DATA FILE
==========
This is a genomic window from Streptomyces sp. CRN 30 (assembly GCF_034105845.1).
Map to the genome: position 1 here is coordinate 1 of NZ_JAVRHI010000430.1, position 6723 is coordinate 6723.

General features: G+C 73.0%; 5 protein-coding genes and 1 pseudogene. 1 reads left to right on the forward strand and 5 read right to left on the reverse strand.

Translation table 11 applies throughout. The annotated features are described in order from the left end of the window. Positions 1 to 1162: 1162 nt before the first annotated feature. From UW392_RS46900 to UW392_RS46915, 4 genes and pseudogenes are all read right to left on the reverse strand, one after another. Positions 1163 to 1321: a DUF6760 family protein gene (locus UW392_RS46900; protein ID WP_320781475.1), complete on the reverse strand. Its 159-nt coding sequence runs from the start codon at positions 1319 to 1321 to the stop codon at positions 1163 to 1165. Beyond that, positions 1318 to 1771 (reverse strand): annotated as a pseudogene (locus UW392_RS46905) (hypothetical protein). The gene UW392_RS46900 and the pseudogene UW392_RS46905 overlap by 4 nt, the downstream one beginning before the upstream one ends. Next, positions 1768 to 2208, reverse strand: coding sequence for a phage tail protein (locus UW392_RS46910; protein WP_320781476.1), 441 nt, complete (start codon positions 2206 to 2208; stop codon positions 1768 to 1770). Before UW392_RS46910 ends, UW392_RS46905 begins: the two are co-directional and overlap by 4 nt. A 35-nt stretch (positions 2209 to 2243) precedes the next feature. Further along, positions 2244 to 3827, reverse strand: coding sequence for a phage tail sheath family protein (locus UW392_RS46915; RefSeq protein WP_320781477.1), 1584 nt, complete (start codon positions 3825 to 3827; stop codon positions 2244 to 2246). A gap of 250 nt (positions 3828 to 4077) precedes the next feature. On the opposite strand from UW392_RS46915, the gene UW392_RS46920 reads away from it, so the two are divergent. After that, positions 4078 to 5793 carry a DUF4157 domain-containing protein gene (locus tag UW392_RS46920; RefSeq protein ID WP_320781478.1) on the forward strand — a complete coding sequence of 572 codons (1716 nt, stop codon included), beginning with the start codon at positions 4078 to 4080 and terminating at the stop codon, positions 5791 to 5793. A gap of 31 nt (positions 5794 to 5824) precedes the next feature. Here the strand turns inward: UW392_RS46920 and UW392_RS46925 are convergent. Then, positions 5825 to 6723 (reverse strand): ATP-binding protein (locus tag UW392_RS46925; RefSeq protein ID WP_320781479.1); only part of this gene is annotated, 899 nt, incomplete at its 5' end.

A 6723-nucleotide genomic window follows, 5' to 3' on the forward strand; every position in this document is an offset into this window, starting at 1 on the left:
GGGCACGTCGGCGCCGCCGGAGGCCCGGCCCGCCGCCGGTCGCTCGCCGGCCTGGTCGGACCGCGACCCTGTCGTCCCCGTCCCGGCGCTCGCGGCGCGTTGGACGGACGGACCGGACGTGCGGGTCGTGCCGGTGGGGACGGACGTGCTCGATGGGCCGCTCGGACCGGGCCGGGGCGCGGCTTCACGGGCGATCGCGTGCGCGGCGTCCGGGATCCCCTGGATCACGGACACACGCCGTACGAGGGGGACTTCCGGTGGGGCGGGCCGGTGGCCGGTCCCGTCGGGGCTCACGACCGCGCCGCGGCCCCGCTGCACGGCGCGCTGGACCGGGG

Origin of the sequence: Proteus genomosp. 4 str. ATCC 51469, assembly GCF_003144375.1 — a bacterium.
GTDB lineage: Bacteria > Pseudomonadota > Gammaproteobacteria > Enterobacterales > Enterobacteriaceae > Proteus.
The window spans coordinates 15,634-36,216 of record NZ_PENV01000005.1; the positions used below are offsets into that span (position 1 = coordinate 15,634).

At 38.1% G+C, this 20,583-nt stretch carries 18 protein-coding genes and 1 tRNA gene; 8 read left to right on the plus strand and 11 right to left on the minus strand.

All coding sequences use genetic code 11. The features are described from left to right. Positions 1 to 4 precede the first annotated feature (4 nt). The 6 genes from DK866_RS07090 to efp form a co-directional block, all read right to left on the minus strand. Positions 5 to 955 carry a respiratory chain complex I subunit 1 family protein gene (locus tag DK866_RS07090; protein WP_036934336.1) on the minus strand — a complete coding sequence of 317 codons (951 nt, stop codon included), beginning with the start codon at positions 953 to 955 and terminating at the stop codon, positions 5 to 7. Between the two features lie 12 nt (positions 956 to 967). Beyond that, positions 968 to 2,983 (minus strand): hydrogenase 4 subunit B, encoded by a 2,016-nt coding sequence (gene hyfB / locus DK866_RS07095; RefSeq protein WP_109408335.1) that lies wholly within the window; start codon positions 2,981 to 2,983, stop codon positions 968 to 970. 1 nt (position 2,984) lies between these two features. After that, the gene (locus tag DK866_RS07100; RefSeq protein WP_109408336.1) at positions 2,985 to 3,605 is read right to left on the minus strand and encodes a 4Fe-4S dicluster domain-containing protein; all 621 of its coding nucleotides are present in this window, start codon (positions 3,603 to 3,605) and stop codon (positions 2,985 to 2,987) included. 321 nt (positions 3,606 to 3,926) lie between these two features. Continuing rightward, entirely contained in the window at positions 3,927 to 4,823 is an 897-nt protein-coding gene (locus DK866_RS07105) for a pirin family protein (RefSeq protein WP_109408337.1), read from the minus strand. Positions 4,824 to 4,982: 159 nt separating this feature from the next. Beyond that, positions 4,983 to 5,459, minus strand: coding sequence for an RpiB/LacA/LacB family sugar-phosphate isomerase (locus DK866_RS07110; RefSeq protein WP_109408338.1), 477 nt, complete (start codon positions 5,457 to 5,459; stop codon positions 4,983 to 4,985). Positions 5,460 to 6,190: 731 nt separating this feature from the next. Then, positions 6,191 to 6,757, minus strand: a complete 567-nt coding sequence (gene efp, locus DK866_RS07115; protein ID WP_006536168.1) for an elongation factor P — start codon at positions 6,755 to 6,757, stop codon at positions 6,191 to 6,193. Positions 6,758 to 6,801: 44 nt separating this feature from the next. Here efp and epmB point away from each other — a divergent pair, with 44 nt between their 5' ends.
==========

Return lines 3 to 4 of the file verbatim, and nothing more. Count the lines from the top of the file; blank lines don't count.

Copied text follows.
General features: G+C 73.0%; 5 protein-coding genes and 1 pseudogene. 1 reads left to right on the forward strand and 5 read right to left on the reverse strand.

Translation table 11 applies throughout. The annotated features are described in order from the left end of the window. Positions 1 to 1162: 1162 nt before the first annotated feature. From UW392_RS46900 to UW392_RS46915, 4 genes and pseudogenes are all read right to left on the reverse strand, one after another. Positions 1163 to 1321: a DUF6760 family protein gene (locus UW392_RS46900; protein ID WP_320781475.1), complete on the reverse strand. Its 159-nt coding sequence runs from the start codon at positions 1319 to 1321 to the stop codon at positions 1163 to 1165. Beyond that, positions 1318 to 1771 (reverse strand): annotated as a pseudogene (locus UW392_RS46905) (hypothetical protein). The gene UW392_RS46900 and the pseudogene UW392_RS46905 overlap by 4 nt, the downstream one beginning before the upstream one ends. Next, positions 1768 to 2208, reverse strand: coding sequence for a phage tail protein (locus UW392_RS46910; protein WP_320781476.1), 441 nt, complete (start codon positions 2206 to 2208; stop codon positions 1768 to 1770). Before UW392_RS46910 ends, UW392_RS46905 begins: the two are co-directional and overlap by 4 nt. A 35-nt stretch (positions 2209 to 2243) precedes the next feature. Further along, positions 2244 to 3827, reverse strand: coding sequence for a phage tail sheath family protein (locus UW392_RS46915; RefSeq protein WP_320781477.1), 1584 nt, complete (start codon positions 3825 to 3827; stop codon positions 2244 to 2246). A gap of 250 nt (positions 3828 to 4077) precedes the next feature. On the opposite strand from UW392_RS46915, the gene UW392_RS46920 reads away from it, so the two are divergent. After that, positions 4078 to 5793 carry a DUF4157 domain-containing protein gene (locus tag UW392_RS46920; RefSeq protein ID WP_320781478.1) on the forward strand — a complete coding sequence of 572 codons (1716 nt, stop codon included), beginning with the start codon at positions 4078 to 4080 and terminating at the stop codon, positions 5791 to 5793. A gap of 31 nt (positions 5794 to 5824) precedes the next feature. Here the strand turns inward: UW392_RS46920 and UW392_RS46925 are convergent. Then, positions 5825 to 6723 (reverse strand): ATP-binding protein (locus tag UW392_RS46925; RefSeq protein ID WP_320781479.1); only part of this gene is annotated, 899 nt, incomplete at its 5' end.